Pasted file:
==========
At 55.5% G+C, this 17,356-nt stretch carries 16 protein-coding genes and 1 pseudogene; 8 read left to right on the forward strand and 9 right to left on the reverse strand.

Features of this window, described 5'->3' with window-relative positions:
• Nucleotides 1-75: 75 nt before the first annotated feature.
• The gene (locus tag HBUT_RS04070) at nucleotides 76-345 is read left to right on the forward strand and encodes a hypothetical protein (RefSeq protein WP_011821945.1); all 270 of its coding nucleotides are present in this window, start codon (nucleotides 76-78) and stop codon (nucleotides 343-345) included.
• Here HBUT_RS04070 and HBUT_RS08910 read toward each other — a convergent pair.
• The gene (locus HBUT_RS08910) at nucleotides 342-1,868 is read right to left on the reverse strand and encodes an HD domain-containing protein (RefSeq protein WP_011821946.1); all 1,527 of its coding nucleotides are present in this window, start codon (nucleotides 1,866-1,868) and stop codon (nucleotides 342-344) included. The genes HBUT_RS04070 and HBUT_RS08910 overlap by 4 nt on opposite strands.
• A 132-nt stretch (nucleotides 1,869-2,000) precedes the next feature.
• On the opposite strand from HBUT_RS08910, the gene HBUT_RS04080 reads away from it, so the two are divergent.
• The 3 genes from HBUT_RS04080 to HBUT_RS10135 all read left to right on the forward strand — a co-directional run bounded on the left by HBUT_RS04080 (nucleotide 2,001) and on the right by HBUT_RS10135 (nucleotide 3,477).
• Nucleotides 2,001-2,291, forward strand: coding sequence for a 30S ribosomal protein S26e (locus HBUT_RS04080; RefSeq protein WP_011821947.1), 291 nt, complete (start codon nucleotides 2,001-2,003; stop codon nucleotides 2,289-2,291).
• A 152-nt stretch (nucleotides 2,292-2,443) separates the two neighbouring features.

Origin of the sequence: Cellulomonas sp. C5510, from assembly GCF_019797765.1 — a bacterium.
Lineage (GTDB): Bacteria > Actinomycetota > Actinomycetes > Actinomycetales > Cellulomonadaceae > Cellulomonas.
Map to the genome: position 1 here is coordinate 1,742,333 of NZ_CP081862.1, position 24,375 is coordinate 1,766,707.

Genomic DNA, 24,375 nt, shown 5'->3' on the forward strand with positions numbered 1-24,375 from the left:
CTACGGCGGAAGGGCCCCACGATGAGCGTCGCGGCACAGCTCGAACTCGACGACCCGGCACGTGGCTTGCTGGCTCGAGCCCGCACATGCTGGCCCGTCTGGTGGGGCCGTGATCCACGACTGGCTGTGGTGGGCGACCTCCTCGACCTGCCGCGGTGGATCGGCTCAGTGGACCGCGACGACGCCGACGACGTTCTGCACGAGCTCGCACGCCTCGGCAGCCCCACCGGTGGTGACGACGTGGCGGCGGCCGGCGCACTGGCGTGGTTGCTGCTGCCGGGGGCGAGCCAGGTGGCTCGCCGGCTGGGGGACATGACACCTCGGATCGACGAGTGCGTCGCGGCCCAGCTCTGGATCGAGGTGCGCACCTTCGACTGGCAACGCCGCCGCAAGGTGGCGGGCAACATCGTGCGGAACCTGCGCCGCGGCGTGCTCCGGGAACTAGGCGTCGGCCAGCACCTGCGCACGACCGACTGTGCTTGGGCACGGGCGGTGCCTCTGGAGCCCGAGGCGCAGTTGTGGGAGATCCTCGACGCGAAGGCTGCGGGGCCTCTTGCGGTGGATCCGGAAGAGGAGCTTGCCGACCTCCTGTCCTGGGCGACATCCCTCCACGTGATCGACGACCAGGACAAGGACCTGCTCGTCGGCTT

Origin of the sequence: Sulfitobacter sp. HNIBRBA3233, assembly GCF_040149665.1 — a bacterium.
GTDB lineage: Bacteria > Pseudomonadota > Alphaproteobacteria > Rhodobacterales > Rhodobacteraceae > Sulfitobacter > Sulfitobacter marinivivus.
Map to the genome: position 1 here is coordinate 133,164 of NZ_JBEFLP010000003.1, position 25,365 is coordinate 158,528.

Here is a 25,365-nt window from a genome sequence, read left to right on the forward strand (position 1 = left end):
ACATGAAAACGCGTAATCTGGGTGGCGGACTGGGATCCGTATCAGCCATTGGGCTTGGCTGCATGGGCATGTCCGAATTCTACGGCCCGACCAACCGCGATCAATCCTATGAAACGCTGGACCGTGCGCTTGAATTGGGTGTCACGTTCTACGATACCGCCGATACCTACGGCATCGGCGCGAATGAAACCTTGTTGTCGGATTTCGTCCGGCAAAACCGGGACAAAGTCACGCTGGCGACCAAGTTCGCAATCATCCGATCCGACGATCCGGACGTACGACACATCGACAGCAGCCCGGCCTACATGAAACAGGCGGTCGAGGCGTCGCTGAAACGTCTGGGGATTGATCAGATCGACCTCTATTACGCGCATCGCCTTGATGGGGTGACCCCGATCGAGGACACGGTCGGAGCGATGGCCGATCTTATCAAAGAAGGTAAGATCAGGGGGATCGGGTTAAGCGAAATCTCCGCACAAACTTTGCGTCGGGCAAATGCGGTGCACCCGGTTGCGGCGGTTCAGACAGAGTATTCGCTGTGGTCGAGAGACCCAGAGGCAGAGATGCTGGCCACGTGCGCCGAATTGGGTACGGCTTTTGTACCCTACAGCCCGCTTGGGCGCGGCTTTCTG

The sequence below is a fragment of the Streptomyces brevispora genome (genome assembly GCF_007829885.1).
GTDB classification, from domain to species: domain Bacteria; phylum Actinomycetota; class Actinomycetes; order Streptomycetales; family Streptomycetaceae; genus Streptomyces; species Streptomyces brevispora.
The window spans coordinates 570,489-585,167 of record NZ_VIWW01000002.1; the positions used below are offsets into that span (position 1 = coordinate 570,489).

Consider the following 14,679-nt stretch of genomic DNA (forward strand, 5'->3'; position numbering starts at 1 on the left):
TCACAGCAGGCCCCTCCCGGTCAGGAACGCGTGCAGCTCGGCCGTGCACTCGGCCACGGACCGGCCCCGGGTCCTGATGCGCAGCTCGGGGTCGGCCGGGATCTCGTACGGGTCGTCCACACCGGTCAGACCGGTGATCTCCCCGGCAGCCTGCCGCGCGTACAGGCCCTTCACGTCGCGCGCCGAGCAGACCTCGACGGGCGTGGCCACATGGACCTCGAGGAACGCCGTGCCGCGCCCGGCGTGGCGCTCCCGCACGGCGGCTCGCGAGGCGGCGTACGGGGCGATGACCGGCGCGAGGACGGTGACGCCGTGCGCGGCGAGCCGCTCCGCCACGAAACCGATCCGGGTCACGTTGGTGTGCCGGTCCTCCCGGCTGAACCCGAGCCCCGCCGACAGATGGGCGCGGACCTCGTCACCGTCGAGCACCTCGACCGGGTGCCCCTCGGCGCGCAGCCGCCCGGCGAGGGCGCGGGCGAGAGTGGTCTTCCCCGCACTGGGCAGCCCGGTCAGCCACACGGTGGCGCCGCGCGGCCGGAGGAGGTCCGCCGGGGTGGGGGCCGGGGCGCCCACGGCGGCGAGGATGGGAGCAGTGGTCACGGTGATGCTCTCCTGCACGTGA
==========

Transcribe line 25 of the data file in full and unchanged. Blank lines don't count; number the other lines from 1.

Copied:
Consider the following 14,679-nt stretch of genomic DNA (forward strand, 5'->3'; position numbering starts at 1 on the left):